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Wetlands Ecology and Management

, Volume 17, Issue 4, pp 291–302 | Cite as

Sawgrass (Cladium jamaicense) responses as early indicators of low-level phosphorus enrichment in the Florida Everglades

  • Stephen M. SmithEmail author
  • Jennifer A. Leeds
  • Paul V. McCormick
  • P. Brian Garrett
  • Malak Darwish
Original Paper

Abstract

Anthropogenic phosphorus (P) inputs to the Florida Everglades have produced dramatic changes in the wetland vegetation of this otherwise oligotrophic system. While the proliferation of undesirable plant species in response to enrichment has been well documented, nutrient-related changes in the physiological and morphological attributes of existing vegetation, prior to any shifts in species composition or changes in the spatial extent of certain taxa, have yet to be adequately characterized. In this experiment, three sawgrass-dominated areas were enriched with P for 3 years at rates of 0.4 g P/m2/year (HP), 0.1 g P/m2/year (LP), or 0 g P/m2/year (controls) to assess potential impacts of P-enriched discharges from stormwater treatment areas into the Everglades. Elevated concentrations of TP in rhizomes and leaves and reduced ratios of leaf N:P were detected in HP plants within ~1 year at most sites. Live leaf densities, plant heights, and plant densities of the HP groups were generally higher than LP and control groups after 2 years, a pattern that was evident even after major fire events. Total aboveground biomass was significantly elevated in both HP and LP treatments at two of the three sites after 3 years. No change in species composition was detected during the study. Planned hydrologic restoration measures will increase P loads into parts of the Everglades that have not previously experienced anthropogenic P enrichment. Monitoring native vegetation such as sawgrass can be a sensitive and relatively robust means of detecting unintended P enrichment in these areas prior to shifts in vegetation community composition or changes in area cover of key species.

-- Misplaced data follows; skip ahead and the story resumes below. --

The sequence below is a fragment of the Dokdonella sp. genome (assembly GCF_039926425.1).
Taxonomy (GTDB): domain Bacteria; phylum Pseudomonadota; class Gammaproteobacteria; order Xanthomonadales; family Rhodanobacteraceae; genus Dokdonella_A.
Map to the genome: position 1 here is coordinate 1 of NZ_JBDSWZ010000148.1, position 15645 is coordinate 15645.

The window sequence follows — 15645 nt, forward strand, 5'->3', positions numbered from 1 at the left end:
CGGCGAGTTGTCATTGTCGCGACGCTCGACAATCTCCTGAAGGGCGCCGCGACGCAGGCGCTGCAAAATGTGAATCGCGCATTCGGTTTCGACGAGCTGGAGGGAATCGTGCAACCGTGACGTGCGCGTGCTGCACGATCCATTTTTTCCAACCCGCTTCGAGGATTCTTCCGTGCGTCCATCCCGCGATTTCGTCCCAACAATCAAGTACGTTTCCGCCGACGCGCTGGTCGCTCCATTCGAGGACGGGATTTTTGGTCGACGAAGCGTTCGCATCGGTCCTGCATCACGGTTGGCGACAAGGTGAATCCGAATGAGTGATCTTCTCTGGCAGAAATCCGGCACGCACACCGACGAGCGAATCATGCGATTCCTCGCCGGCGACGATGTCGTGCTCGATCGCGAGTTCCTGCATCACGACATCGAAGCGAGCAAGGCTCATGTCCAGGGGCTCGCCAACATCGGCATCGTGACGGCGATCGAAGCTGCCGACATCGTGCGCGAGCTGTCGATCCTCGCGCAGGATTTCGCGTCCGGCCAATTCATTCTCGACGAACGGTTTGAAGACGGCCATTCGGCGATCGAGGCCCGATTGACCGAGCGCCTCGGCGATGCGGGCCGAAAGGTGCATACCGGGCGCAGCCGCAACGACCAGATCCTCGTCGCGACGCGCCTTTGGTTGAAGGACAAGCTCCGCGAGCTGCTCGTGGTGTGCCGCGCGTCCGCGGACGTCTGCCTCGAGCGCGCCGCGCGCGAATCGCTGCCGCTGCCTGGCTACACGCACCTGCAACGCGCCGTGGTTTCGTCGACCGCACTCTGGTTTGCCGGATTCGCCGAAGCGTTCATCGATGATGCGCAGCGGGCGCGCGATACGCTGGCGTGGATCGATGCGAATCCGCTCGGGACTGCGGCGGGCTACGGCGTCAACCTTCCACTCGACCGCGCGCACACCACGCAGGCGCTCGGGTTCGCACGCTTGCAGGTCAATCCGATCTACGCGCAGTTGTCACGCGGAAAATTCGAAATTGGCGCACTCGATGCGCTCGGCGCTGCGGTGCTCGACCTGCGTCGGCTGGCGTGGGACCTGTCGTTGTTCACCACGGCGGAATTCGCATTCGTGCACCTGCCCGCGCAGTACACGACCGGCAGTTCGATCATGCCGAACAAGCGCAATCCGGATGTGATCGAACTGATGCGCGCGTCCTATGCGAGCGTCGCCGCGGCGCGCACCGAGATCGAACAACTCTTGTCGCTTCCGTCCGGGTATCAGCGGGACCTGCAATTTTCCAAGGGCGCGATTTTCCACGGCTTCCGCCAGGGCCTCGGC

Keywords

Ecological indicators Everglades Phosphorus Plant morphology Sawgrass Vegetation community Wetlands 

Notes

Acknowledgement

This work was funded by the South Florida Water Management District, 3301 Gun Club Road, West Palm Beach, FL 33406.

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Copyright information

© Springer Science+Business Media B.V. 2008

Authors and Affiliations

  • Stephen M. Smith
    • 1
    Email author
  • Jennifer A. Leeds
    • 2
  • Paul V. McCormick
    • 3
  • P. Brian Garrett
    • 4
  • Malak Darwish
    • 4
  1. 1.United States Department of the InteriorNational Park Service, Cape Cod National SeashoreWellfleetUSA
  2. 2.Everglades Restoration Resource DepartmentSouth Florida Water Management DistrictWest Palm BeachUSA
  3. 3.Lake Okeechobee DivisionSouth Florida Water Management DistrictWest Palm BeachUSA
  4. 4.Everglades Division, Watershed Management DepartmentSouth Florida Water Management DistrictWest Palm BeachUSA

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